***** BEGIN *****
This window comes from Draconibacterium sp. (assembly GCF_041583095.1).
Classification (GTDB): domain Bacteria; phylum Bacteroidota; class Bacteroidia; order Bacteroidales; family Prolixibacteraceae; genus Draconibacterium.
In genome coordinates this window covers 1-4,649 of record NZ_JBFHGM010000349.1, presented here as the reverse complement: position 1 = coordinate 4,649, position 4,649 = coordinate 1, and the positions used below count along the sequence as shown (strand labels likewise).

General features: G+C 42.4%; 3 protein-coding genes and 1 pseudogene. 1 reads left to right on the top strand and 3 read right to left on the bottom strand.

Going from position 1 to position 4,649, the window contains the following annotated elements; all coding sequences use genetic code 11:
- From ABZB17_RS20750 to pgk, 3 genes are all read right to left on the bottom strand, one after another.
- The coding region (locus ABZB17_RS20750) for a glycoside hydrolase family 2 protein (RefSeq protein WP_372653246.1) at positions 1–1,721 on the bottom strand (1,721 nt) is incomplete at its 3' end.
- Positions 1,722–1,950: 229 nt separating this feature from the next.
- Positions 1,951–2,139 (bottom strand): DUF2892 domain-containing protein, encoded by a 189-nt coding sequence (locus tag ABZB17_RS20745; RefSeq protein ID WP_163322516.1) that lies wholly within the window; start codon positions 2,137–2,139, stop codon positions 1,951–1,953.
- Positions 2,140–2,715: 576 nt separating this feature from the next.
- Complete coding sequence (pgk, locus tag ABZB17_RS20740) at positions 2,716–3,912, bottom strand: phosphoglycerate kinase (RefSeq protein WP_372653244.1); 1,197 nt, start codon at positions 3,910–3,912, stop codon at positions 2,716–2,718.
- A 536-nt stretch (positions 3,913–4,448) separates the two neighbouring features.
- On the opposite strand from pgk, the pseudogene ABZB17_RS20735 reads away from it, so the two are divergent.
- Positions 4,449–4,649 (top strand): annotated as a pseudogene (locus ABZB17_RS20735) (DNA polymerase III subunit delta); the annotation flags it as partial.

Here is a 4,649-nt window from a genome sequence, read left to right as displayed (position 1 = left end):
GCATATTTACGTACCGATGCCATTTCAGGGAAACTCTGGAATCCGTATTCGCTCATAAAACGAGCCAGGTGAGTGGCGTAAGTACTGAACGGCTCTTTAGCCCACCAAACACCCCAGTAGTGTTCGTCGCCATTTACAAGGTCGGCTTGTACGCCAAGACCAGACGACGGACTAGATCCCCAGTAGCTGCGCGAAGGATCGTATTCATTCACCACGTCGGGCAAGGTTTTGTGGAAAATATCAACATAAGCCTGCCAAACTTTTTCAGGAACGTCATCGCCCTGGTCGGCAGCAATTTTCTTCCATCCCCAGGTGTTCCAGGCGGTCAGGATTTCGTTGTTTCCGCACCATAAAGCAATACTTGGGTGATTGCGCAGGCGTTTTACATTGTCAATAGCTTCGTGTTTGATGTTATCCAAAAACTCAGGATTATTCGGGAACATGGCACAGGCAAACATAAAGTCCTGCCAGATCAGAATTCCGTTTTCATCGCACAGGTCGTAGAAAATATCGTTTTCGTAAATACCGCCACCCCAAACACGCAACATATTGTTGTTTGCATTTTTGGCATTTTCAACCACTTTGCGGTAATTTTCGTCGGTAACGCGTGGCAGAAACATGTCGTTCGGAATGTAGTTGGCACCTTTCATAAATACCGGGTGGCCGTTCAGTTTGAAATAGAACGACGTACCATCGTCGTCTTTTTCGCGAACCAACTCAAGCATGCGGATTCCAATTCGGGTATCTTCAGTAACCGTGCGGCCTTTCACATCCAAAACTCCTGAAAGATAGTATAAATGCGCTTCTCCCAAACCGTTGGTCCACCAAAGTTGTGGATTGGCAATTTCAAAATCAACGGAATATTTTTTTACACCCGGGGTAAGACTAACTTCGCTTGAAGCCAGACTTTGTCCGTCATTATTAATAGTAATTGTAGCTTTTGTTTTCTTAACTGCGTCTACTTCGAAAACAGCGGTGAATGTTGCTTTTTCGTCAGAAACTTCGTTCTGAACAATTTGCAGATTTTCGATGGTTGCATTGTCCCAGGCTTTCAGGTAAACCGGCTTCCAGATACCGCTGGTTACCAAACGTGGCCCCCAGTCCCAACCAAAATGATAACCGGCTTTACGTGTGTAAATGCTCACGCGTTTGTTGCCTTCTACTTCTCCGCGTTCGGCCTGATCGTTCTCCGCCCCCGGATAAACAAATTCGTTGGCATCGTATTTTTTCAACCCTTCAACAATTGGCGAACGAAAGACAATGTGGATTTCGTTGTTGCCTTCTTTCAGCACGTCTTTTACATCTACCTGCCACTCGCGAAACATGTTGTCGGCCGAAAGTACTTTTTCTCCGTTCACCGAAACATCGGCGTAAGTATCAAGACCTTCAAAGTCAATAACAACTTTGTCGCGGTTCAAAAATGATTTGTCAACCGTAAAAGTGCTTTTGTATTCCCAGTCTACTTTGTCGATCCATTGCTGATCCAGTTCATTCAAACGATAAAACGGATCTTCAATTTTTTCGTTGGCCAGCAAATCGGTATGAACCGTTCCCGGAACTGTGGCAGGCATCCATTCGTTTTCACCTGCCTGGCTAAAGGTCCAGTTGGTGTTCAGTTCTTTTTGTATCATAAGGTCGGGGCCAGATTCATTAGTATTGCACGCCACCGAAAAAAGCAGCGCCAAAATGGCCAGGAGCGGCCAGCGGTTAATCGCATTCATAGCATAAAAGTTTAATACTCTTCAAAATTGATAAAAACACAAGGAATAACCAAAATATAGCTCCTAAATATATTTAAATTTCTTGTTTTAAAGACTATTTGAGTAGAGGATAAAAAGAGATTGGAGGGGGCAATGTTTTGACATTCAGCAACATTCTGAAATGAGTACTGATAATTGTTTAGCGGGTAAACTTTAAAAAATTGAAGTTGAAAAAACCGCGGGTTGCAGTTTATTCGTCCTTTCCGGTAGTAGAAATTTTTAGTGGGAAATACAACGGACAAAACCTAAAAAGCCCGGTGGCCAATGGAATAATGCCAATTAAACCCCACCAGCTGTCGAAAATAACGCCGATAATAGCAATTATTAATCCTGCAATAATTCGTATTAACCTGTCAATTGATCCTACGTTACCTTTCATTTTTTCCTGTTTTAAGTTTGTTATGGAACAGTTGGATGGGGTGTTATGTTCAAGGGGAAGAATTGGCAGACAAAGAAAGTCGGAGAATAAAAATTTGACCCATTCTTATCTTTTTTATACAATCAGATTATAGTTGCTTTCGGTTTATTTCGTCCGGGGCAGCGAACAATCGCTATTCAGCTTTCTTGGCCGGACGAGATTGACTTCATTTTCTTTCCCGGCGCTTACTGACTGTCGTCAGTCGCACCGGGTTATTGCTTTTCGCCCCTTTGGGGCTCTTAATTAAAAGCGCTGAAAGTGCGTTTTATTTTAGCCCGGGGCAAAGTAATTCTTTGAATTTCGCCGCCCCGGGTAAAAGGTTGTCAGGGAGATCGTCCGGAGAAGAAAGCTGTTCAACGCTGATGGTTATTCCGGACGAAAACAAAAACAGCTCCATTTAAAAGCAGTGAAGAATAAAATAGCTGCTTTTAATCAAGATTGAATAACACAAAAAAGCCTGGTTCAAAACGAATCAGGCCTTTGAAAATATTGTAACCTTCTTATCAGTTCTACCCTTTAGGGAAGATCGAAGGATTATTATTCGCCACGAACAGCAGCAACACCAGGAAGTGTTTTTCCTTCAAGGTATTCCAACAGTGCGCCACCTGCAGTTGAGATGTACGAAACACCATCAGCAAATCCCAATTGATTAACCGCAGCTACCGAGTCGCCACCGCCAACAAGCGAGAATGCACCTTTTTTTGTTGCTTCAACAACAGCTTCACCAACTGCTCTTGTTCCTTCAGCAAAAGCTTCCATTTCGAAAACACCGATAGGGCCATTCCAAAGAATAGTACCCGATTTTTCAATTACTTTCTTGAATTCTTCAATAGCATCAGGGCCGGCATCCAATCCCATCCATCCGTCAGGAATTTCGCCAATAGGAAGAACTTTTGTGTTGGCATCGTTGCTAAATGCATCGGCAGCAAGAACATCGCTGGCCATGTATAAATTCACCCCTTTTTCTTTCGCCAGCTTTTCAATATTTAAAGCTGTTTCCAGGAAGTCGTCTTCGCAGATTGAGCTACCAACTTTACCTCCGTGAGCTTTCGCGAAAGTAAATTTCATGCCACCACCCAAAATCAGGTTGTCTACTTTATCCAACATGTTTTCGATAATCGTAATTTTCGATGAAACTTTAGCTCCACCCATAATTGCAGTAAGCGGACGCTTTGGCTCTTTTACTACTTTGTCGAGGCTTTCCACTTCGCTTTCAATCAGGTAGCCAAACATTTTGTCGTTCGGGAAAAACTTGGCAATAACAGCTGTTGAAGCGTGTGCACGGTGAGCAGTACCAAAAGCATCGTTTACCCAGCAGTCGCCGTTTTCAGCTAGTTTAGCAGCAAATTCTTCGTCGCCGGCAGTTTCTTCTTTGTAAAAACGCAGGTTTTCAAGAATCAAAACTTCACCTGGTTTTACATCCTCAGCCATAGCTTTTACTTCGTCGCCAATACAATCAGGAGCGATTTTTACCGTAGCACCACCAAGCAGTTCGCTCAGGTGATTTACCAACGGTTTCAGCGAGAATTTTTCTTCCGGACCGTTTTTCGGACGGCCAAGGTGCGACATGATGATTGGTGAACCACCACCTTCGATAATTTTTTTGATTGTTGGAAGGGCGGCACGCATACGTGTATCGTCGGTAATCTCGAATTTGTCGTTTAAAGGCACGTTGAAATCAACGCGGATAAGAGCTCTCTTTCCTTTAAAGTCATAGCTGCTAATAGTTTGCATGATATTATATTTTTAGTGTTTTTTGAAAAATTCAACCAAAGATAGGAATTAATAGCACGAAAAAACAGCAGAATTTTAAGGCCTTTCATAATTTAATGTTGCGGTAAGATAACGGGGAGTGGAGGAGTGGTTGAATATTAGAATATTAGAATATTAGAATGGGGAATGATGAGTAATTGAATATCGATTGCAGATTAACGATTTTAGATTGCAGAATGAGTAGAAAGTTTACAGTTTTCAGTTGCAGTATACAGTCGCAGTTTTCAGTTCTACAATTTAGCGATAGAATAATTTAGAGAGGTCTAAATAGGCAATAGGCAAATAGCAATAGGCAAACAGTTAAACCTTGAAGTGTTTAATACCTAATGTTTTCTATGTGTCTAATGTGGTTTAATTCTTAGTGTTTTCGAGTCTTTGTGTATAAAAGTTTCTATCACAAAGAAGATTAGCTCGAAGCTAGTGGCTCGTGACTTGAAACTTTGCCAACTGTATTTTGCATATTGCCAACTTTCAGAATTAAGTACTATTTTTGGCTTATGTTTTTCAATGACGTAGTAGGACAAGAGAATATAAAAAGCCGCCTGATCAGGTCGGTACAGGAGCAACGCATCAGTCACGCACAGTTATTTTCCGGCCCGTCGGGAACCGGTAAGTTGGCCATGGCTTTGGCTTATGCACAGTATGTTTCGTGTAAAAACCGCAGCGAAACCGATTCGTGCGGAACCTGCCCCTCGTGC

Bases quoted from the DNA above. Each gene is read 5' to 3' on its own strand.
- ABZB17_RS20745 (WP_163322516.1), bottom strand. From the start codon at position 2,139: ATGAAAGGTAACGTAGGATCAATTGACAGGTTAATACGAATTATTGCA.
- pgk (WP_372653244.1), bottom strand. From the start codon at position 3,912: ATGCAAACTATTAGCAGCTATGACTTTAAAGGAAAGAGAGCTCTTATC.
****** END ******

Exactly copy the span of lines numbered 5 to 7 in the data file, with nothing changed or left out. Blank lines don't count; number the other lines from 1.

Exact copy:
Going from position 1 to position 4,649, the window contains the following annotated elements; all coding sequences use genetic code 11:
- From ABZB17_RS20750 to pgk, 3 genes are all read right to left on the bottom strand, one after another.
- The coding region (locus ABZB17_RS20750) for a glycoside hydrolase family 2 protein (RefSeq protein WP_372653246.1) at positions 1–1,721 on the bottom strand (1,721 nt) is incomplete at its 3' end.